ACVM registration process: step by step
MPI’s process for registering an agricultural compound or veterinary medicine includes the following steps.
- Administrative pre-screen
- Technical pre-screen
- Public notification
- Technical appraisal and risk assessment
- Waiver of time
- Extension of time
- Post decision
Making sure your application is complete
If you're applying to register an ACVM trade name product (TNP), your application has to be complete before MPI can start processing it. Criteria that your application must meet are specified in our pre-screening processes.
Pre-screening ensures that your application contains all the required information. It also ensures that this information is appropriate for the application type. This is a two-step process. At either step, we may reject a deficient application.
We'll let you know when we receive your application, which will be processed by the operations team of MPI Approvals. We'll check that your application includes all of the required supporting documents. Whether your application is complete or not, we'll assign it a number, create a product file to hold the documents, and enter the relevant information into an internal database.
If your application is not complete, the Adviser-Operations (AO) will contact you. If it is complete, your application progresses to the next step, the technical pre-screen. AOs normally have a set of pre-assigned clients with whom they communicate regularly.
At this pre-screen stage, Technical Appraisers (TAs) decide whether the data supplied with your application will be sufficient to support registration. If they think the information is inadequate, your application won't be accepted for technical appraisal and risk assessment. The TA will then return your application to the relevant AO, along with a note identifying the deficiencies. The AO then contacts you with a request to address the deficiencies. (Note: Along with the standard pre-screen fee, we charge an additional technical pre-screen fee if this step is necessary.)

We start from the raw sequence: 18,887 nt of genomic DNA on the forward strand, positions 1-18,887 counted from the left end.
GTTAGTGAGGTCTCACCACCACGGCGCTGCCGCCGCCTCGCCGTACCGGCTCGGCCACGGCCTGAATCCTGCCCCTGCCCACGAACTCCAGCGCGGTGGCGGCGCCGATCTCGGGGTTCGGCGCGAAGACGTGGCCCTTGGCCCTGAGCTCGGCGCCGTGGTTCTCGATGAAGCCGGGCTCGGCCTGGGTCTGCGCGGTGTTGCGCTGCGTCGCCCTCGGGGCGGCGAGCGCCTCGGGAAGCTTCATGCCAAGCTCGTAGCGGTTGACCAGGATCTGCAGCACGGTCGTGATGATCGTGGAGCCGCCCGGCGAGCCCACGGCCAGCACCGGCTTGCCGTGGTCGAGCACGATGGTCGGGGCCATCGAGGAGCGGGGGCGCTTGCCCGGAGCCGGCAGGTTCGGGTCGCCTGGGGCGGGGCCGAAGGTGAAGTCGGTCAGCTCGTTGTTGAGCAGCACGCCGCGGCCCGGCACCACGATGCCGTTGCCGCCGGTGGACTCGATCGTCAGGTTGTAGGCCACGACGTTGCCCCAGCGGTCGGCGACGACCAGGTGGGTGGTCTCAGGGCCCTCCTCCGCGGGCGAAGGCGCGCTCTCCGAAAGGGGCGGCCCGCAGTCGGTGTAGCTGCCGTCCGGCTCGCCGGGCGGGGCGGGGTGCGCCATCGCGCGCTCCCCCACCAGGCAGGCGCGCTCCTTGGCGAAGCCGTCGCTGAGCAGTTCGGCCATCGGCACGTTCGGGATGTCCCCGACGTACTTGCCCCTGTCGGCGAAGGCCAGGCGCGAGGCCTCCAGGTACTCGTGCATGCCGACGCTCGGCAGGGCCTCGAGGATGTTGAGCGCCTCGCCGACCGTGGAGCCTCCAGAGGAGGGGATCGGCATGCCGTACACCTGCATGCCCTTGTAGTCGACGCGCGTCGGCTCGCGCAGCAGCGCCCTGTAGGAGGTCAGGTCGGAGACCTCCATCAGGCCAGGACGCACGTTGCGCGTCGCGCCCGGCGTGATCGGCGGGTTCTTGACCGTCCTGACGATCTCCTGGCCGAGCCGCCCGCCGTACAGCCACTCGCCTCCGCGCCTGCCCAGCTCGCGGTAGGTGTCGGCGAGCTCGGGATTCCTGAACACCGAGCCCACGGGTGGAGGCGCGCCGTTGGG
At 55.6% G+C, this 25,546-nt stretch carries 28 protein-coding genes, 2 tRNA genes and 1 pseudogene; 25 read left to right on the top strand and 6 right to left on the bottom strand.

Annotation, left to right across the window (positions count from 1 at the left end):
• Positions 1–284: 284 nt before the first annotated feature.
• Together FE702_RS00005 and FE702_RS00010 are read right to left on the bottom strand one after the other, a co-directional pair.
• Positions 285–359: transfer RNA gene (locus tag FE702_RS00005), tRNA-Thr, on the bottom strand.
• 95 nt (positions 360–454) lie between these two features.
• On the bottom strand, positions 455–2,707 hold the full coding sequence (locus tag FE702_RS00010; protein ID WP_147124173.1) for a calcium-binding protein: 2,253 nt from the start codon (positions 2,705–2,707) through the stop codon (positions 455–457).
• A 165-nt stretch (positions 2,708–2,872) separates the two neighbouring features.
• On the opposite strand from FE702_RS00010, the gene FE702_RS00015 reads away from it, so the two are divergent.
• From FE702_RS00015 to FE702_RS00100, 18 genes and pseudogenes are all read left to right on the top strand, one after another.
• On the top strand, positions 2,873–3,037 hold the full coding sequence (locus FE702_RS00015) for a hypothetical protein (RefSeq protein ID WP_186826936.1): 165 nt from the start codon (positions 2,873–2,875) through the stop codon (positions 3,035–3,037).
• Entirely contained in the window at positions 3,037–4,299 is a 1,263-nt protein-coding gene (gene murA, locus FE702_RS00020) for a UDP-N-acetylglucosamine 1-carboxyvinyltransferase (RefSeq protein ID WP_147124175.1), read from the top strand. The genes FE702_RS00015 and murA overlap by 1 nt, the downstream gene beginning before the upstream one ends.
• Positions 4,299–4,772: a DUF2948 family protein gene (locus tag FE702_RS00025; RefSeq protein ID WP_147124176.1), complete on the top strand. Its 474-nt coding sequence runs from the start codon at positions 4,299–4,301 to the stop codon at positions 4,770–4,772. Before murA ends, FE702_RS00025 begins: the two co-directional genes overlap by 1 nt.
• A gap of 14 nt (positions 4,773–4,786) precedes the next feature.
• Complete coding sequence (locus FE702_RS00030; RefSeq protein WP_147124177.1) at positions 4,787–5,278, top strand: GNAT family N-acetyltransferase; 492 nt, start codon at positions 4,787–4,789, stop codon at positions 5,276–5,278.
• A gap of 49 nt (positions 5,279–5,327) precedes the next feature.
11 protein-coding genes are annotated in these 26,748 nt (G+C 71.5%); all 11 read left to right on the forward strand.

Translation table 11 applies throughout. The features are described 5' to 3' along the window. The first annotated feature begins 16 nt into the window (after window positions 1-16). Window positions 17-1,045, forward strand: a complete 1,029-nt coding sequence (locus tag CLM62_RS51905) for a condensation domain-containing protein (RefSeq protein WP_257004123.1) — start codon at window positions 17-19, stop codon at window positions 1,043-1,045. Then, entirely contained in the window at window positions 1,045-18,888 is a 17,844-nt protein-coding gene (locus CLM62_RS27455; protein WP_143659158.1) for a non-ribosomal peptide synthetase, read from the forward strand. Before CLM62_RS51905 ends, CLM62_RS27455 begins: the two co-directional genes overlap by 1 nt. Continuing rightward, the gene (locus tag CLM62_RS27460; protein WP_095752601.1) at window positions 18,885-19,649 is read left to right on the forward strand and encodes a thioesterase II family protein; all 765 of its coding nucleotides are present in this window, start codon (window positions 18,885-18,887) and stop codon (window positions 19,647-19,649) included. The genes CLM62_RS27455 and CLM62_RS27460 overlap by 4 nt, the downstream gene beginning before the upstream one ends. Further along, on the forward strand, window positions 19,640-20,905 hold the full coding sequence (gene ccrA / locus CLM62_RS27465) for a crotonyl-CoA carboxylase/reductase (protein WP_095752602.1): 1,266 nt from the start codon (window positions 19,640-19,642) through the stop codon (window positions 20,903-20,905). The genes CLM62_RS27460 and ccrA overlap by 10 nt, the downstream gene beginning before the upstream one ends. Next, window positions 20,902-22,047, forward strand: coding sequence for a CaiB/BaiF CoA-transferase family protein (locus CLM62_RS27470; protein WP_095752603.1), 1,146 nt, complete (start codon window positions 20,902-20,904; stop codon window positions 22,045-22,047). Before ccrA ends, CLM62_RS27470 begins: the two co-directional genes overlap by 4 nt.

If you provide adequate information, your application will be accepted into the system. This marks the start of the 40-working-day regulatory timeframe for completing the registration, provided that the application does not require prior public notification (see below).
The application is allocated to a TA for the next step of the registration process: technical appraisal and risk assessment. (Unlike the AOs, TAs do not have pre-assigned clients.) The TA advises the relevant AO of the application’s technical pre-screen acceptance, and the AO in turn communicates this to you.
Section 14 of the ACVM Act requires all those applying for registration (or variations to existing registrations) to publish a notice in the NZ Gazette. However, section 15 of the Act grants MPI the ability to waive this notification if:
- there is a registered TNP with the same active ingredients and an equivalent formulation as the TNP being submitted for registration, and
- the variation to an existing registration does not affect the evaluation of risks relevant to the TNP.
Typically, you need to publish a notice when you're making an application for a new active ingredient (A1) or for a registered active ingredient with a new risk profile (A2).
The decision on whether or not to waive the requirement for public notification is made at the technical pre-screen stage. We'll inform you if the requirement is not waived. The notification period is 30 working days. This precedes the technical appraisal and risk assessment stage of the application.